Don’t worry, Hamid. I live in australia and I promise that you will not get skin cancer if you are careful and always wear sunscreen and a hat.
Hey my name is Sara I live in Florida USA , skin cancer is a large factor in this state, mostly because people that move here are from up north and don’t listen to the warnings of skin cancer in our state. I have worked in Dermatology with a board certified MOHS surgeon for the last 10 years. I have seen cancers aside from melanoma that people have never even heard of that are just as dangerous, people in general should protect themselves from sun to the best of their ability. I have a young family and we go to the beaches here every summer I make my kids use a high spf sunblock and reapply it every 2-3 hours. Zinc is the safest sunblock to use. Just food for thought sun is a factor in many places.
Hamid – Skin cancer is a risk here because if the ozone, the sunny weather and the outdoor lifestyle. When you visit take precautions. Stay out of the sun between 10am and 3pm. Always wear a hat and sunscreen.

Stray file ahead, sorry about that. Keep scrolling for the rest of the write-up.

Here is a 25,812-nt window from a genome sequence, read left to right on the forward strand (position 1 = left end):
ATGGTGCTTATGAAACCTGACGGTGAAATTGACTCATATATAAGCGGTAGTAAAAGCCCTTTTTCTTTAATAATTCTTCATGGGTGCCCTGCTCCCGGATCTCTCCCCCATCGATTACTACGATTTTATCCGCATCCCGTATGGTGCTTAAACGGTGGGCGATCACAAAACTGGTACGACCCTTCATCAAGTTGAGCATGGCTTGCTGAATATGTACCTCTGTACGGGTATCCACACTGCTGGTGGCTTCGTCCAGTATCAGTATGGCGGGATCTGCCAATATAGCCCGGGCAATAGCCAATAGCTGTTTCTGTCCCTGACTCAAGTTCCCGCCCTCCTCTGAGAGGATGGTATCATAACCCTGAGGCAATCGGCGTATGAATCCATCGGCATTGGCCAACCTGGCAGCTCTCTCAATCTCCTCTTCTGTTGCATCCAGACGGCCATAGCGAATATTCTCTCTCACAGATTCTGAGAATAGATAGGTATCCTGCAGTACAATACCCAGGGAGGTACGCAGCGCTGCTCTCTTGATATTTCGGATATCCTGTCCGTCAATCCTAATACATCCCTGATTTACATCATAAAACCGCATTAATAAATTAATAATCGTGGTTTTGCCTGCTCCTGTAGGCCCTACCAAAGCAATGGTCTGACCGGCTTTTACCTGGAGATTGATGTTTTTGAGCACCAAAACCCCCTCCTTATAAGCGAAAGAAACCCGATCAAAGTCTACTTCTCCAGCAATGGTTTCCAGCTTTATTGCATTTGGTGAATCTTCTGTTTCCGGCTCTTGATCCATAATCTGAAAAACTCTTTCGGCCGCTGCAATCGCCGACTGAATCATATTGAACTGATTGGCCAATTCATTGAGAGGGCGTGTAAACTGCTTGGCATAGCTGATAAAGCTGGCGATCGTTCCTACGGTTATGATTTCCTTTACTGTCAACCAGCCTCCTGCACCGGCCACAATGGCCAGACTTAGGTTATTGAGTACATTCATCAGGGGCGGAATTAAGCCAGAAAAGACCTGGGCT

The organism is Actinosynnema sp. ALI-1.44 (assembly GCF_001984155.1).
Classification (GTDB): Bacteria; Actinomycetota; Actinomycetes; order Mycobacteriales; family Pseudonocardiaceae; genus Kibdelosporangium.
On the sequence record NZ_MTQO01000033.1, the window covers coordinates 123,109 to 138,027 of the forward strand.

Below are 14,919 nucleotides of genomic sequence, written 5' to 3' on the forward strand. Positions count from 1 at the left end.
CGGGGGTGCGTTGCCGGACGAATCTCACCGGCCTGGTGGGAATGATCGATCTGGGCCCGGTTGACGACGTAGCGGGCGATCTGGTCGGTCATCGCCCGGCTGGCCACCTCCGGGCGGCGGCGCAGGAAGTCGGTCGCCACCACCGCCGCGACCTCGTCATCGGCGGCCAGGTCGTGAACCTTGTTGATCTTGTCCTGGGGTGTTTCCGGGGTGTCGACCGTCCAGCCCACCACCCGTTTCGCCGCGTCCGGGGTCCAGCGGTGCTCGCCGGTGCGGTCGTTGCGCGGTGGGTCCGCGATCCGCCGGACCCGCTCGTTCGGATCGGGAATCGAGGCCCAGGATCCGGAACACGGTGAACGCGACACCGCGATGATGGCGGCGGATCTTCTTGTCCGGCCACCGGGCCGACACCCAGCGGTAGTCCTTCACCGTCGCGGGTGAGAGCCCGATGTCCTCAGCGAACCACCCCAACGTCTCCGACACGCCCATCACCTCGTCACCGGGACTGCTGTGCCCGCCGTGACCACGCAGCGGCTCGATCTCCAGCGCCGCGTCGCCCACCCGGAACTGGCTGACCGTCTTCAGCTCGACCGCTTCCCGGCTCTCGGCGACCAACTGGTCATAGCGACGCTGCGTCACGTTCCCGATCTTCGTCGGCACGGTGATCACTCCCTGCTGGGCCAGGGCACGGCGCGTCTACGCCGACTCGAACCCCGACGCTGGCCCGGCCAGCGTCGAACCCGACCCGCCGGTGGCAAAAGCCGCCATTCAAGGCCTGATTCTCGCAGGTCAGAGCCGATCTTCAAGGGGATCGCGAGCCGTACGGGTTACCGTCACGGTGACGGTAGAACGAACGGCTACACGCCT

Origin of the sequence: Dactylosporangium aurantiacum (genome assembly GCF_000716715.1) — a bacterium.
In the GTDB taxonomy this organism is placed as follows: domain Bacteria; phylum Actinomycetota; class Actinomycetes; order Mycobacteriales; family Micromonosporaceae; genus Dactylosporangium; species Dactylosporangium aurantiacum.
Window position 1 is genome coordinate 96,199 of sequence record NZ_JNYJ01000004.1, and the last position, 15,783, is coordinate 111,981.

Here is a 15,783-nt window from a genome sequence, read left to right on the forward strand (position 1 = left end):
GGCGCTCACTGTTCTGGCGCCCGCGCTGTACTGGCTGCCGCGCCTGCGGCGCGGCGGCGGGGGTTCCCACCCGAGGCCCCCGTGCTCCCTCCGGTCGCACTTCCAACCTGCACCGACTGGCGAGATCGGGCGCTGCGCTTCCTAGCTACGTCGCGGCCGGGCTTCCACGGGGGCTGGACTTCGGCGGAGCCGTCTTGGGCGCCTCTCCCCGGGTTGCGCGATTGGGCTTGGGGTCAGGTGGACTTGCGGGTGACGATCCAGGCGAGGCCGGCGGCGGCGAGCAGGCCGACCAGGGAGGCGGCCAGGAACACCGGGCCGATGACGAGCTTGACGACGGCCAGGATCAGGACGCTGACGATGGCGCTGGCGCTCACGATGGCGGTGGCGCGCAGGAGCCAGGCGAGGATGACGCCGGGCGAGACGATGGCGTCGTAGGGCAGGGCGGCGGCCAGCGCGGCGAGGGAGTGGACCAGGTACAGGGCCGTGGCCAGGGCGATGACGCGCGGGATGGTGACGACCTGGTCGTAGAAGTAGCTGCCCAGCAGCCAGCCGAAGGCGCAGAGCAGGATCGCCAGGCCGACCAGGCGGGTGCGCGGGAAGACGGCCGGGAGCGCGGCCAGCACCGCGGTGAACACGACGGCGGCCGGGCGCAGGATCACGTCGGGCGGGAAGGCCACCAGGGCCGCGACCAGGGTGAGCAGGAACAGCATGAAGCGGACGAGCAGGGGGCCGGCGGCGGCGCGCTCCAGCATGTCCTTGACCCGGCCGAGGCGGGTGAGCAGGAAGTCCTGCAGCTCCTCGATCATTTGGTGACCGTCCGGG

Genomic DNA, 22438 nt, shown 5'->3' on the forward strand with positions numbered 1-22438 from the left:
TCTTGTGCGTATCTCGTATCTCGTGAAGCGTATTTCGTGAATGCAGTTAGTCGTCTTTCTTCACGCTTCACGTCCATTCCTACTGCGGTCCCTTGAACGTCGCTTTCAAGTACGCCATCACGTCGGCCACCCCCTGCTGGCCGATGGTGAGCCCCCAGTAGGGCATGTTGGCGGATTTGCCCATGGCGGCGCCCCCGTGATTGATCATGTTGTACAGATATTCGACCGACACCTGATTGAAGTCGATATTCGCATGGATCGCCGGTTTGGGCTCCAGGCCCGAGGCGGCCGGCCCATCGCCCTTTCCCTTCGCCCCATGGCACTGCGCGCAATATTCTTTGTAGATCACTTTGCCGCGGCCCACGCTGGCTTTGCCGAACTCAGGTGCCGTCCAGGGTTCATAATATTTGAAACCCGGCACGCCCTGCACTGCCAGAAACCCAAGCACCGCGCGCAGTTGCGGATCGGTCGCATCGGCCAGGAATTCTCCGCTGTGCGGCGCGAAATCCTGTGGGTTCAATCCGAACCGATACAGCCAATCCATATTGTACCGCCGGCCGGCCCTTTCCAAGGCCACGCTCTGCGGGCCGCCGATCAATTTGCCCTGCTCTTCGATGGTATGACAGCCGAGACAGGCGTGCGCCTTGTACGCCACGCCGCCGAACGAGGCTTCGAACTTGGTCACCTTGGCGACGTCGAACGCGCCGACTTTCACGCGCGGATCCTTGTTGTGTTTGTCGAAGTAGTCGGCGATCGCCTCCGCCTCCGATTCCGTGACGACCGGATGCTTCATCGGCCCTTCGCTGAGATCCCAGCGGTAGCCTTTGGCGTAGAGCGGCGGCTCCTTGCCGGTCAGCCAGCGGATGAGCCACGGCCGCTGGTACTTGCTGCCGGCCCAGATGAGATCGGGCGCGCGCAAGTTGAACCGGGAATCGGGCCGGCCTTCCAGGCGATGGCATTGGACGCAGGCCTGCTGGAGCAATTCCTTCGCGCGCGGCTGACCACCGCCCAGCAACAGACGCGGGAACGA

I love living in Australia.
I came from New Zealand and spent too long scared of Australias spiders and snakes.
In my first year here, I had an encounter with a large fluffy spider and just recently I came across a 7 foot python. I not only survived but, once I realised they were not poisonous, fanged or dangerous, I loved the experience. The wildlife here is amazing.
It is worth taking some precautions when out in the wilder parts of the country but for the most part there is nothing to worry about.
I agree with all the best things mentioned and would like to add to that list the amazing variety of scenery, wildlife, birds and climates.
As for the bad, there are politicians, taxes, rules and restrictions everywhere. Did I mention that I love Australia?
Nice list you have here! I strongly agree that Aussies are friendly and funny. Everyone has their own story to tell.. and don’t forget our unique Australian slang! I must say, we are very creative when it comes to speaking (makes it harder for other people to understand our English at times).
There are lots of good schools that’s why different people from different countries go to Australia just to study. And it’s a good thing. In fact Australia is the best place for international students.